Upskilling the Liverpool city region workforce is critical to recovery from the COVID-19 pandemic and now businesses can get access to free impartial advice and support on training. Tony McDonough reports
Businesses in the Liverpool city region are being urged to access a free and impartial service offering expert advice and sources of funding for training and apprenticeships.
Liverpool City Region Metro Mayor Steve Rotheram has identified the upskilling of the local workforce as being critical to economic recovery from the COVID-19 pandemic. As the economy changes and evolves, the demand for new skills will grow rapidly.
And free and impartial advice is available right now via the Liverpool City Region Skills Brokerage Service, part of Growth Platform, the city region’s growth company. This comprises an expert team of skills brokers who can save businesses, large and small, time and money.
In a study, the Open University found skills shortages were costing UK businesses £6.33bn a year in lost productivity. However, employers often find the training landscape confusing, believing the process to be time-consuming and costly.
It leads to many firms spending extra money on recruitment agencies, inflated salaries and temporary staff and training. Yet, with proper investment in training, employers can reap the rewards of a more productive workforce and higher revenues.
In consultation with businesses owners and managers, the brokers can swiftly identify the skills gaps in an organisation and direct them to the appropriate providers and sources of funding. Options may include apprenticeships, which are not just restricted to young people, or other forms of adult training.
All employers can access a minimum of 95% Government funding for apprenticeships. Apprenticeship Levy employers, those with a wage bill in excess of £3m, will look to reinvest this funding back into their business in the form of apprenticeship training. They can also transfer up to 25% of their levy to other employers. To date Skills Brokerage service in the Growth Platform has facilitated apprenticeship levy transfer of over £1.2m.
Other funding routes include Adult Skills under the Adult Education Budget. The Growth Platform can also assist employers looking to address specific skills gaps within their existing workforce through the Be More Brokerage project.
This service provides funding of up to 70% towards the cost of any training that is not already fundable through alternative public funding streams. This is an employer-led skills brokerage service and employers can register their interest in the project here. Individuals are not eligible for support unless they are registered as self-employed. The project is funded by the Strategic Investment Fund & European Social Fund.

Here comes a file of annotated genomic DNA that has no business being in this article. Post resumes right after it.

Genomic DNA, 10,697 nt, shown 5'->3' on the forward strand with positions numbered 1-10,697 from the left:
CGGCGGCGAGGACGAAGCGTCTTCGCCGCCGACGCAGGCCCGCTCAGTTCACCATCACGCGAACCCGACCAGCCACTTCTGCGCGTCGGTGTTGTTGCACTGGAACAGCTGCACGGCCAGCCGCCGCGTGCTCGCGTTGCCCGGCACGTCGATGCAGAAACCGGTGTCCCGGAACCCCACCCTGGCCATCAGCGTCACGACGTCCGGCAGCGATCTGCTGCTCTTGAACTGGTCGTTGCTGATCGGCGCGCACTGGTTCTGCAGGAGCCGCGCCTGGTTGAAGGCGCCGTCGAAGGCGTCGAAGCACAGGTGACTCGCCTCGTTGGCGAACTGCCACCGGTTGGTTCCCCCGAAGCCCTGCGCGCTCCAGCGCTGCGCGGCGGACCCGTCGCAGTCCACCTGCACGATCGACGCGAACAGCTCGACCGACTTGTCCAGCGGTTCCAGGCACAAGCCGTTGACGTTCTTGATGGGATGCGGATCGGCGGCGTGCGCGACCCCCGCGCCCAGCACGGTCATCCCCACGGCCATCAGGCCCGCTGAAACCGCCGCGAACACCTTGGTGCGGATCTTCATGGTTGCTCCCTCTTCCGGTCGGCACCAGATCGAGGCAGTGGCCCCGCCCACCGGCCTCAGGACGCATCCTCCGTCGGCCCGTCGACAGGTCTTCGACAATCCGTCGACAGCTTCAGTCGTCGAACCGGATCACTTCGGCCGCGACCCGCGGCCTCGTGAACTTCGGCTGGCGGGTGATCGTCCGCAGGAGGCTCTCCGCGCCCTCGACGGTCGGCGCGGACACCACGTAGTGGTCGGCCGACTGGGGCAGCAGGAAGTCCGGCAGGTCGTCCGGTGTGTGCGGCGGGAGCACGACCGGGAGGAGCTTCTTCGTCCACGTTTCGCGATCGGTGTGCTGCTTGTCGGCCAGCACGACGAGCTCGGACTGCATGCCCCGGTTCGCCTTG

The Skills Brokerage service also serves as a one-stop-shop where businesses can be directed to other areas of support, assistance and funding.
Joe Keegan, from the Skills Brokerage, said: “Training and apprenticeships can be transformational for any business or organisation. They can help you create a skilled and highly motivated workforce that can raise productivity and turbo-charge growth.
“However, business owners and managers often find the training landscape bewildering and confusing. They may get frequent calls from training providers offering programmes which may not particularly meet their skills needs. Our service is free and completely impartial and we work on behalf of business to find the right training for them.
“Liverpool city region’s economy has been hit hard by the pandemic but it has also demonstrated its adaptability and resilience. By upskilling our local workforce we can emerge from this crisis with a fantastic springboard for future growth.
“We are seeing a big investment in areas such as green energy and decarbonisation, advanced manufacturing, digital and creative industries, logistics. Demand for skills in more traditional areas such as health and social care is also as strong as ever.
“We are also keen to reach out to all communities across the Liverpool City Region and we would particularly encourage entrepreneurs and managers in businesses led by women and people from black and ethnic minority backgrounds to get in touch. Every business in the city region, large and small, is critical to our future prosperity. Please come and speak to us.”